Roast for 10 mins. and check the berries; they should be juicy and a little foamy looking but not burnt. They should be holding their shape for the most part. Move them around a little on the pan, then roast for an additional 5 mins. at a time until the berries soften noticeably, up to 20 mins. total in the oven. Time variance depends on the size and ripeness of the berries; watch very closely so they don’t burn.

Remove the pan from the oven and drizzle immediately with the remaining 1 T. honey and 1 tsp. balsamic vinegar. Allow the strawberries to cool for 10 mins. or so, then taste and add more honey if desired. This depends on both the sweetness of your berries, and your taste buds. Roasted berries made with only 2 T. of honey are expected to be lightly sweet… but no one minds a little extra honey!

shiny, syrupy, honey roasted strawberries

For the buttermilk cake: preheat the oven to 325 degrees. Butter and flour a 9″ round cake pan.

In the bowl of a stand mixer, cream the butter and sugar until light and fluffy, about 5 mins. Add the eggs, one at a time, mixing well between additions. Add the vanilla.

In a separate small bowl, whisk together the flour, baking powder and salt. Add the flour mixture to the butter mixture in three parts, alternating with the buttermilk and ending with flour, mixing only until the dry ingredients disappear.

Turn the batter into your prepared pan and smooth it out to the sides. Sprinkle with turbinado sugar, if using. Bake for 40-45 mins., until the top is lightly brown, the top springs back when you touch it lightly with your fingertip, and the edges are beginning to pull away from the sides of the pan. Cool for at least 30 mins. before serving; cool completely if you want to remove the cake from the baking pan to a plate or platter before serving.

Serve a wedge of cake with a generous ladle of honey roasted berries, which are ideally at room temperature. Top with whipped cream or ice cream if desired. Leftover cake will hold at room temperature in a tightly-covered container for 2-3 days. Store leftover berries in the refrigerator.

Mocha fudgsicles.

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Fudgsicles. Why don’t I make them more often? We have had unseasonably warm weather since April, hitting record temperatures left and right and already experiencing the kind of warm days we sometimes don’t see before August. So… my brain kicked right into summer mode, and since peaches and corn aren’t ready, I made fudgsicles. Specifically these mocha fudgsicles, which are a grown-up version of the beloved frozen treat, with real coffee (caffeine!) and dark chocolate. Rich, cold and creamy, I can’t tell you how much I have enjoyed having some in the freezer in the past few weeks. (It doesn’t even have to be warm for me to eat one.)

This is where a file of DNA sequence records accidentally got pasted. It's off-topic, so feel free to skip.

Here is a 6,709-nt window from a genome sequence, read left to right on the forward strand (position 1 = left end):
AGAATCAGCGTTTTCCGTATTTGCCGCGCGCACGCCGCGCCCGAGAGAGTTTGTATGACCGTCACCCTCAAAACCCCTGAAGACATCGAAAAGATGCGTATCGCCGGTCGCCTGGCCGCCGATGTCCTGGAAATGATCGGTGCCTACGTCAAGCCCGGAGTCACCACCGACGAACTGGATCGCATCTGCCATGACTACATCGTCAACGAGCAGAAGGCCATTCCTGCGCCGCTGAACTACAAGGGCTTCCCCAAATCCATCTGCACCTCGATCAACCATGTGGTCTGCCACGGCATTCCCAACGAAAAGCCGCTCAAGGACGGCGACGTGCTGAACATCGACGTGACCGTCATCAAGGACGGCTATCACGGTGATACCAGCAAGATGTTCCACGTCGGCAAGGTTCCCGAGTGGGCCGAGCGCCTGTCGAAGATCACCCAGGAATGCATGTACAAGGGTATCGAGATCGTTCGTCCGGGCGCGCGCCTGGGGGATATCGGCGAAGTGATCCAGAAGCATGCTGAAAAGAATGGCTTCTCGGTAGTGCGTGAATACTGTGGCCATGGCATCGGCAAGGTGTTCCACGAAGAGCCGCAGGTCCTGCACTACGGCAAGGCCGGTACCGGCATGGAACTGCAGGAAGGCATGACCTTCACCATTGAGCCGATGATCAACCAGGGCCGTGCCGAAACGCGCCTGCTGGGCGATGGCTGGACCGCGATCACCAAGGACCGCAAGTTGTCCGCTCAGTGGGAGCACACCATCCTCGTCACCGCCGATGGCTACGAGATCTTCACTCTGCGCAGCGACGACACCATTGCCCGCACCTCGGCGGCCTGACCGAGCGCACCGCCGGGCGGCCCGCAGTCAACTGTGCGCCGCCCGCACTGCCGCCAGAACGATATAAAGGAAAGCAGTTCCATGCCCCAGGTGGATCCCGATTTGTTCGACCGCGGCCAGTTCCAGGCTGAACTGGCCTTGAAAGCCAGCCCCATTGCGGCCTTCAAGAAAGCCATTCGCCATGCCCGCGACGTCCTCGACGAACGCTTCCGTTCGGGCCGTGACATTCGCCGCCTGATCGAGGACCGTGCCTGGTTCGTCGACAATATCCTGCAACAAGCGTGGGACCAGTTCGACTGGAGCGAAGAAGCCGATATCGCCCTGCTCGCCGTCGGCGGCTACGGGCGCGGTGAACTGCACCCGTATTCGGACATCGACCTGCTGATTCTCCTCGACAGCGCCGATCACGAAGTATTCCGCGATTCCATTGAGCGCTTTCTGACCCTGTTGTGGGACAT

I want to say ahead of time: don’t be put off by the steps needed to make these. Though they look like trouble, I promise you they’re not– fudgsicles are all about the Easy Treat Factor. Plus, you know how I hate fussy recipes! A few notes: testing has proven that it is worth the time to boil down and concentrate the coffee, but strong espresso will work if you want to shorten a step, and regular-strength coffee will, too. The differences will be in texture– with regular, unconcentrated coffee, the pops will be a little icier, and less creamy– and depth of coffee flavor. Coffee extract is nice to shore up that java note, but absolutely not necessary. I am lucky to have some my mother-in-law gave me, but I had never heard of it before then. As for milk and cream, the amounts as written made our favorite version of the test batches (oh, it was hard work…), but we also had okay results with all whole milk, no cream. If you have cream, use it, for the indulgence factor alone.

In the heat of summer, or just because, my mocha fudgsicles are a delight. There’s nothing quite like a childlike frozen confection on a popsicle stick… that tastes like a decadent coffee drink or chocolate bar. I’m looking forward to my fair share of these in the months to come.

Mocha Fudgsicles

Mocha Fudgsicles (makes 8-10 double bars)

  • 1 1/2 c. strong brewed coffee
  • 1 tsp. coffee extract (optional)
  • 1/2 c. sugar
  • 2 T. baking cocoa (I like Her
  • 2 T. cornstarch
  • 1/2 tsp. kosher salt
  • 1 c. cream
  • about 3/4 c. whole milk
  • 1 tsp. vanilla

You can use leftover coffee (what’s that, right?) or brew some just for this recipe. Add 1 1/2 c. coffee to a small saucepan and boil vigorously over medium-high to high heat until it reduces down to 3/4 c. to 1 c., about 5 mins. Pause and measure along the way if you’re not sure what that looks like, but the variance is really okay– you will make up for it with milk. Boiling the coffee down gets rid of extra water, which forms ice crystals in your fudgsicles, and concentrates the flavor of coffee. Make a note of your final amount of reduced coffee, which should be between 3/4 c. and 1 c.

If you want to skip that step, measure 1 c. cold espresso or dark brewed coffee.

In a small bowl, mix together the sugar, cocoa, cornstarch and salt.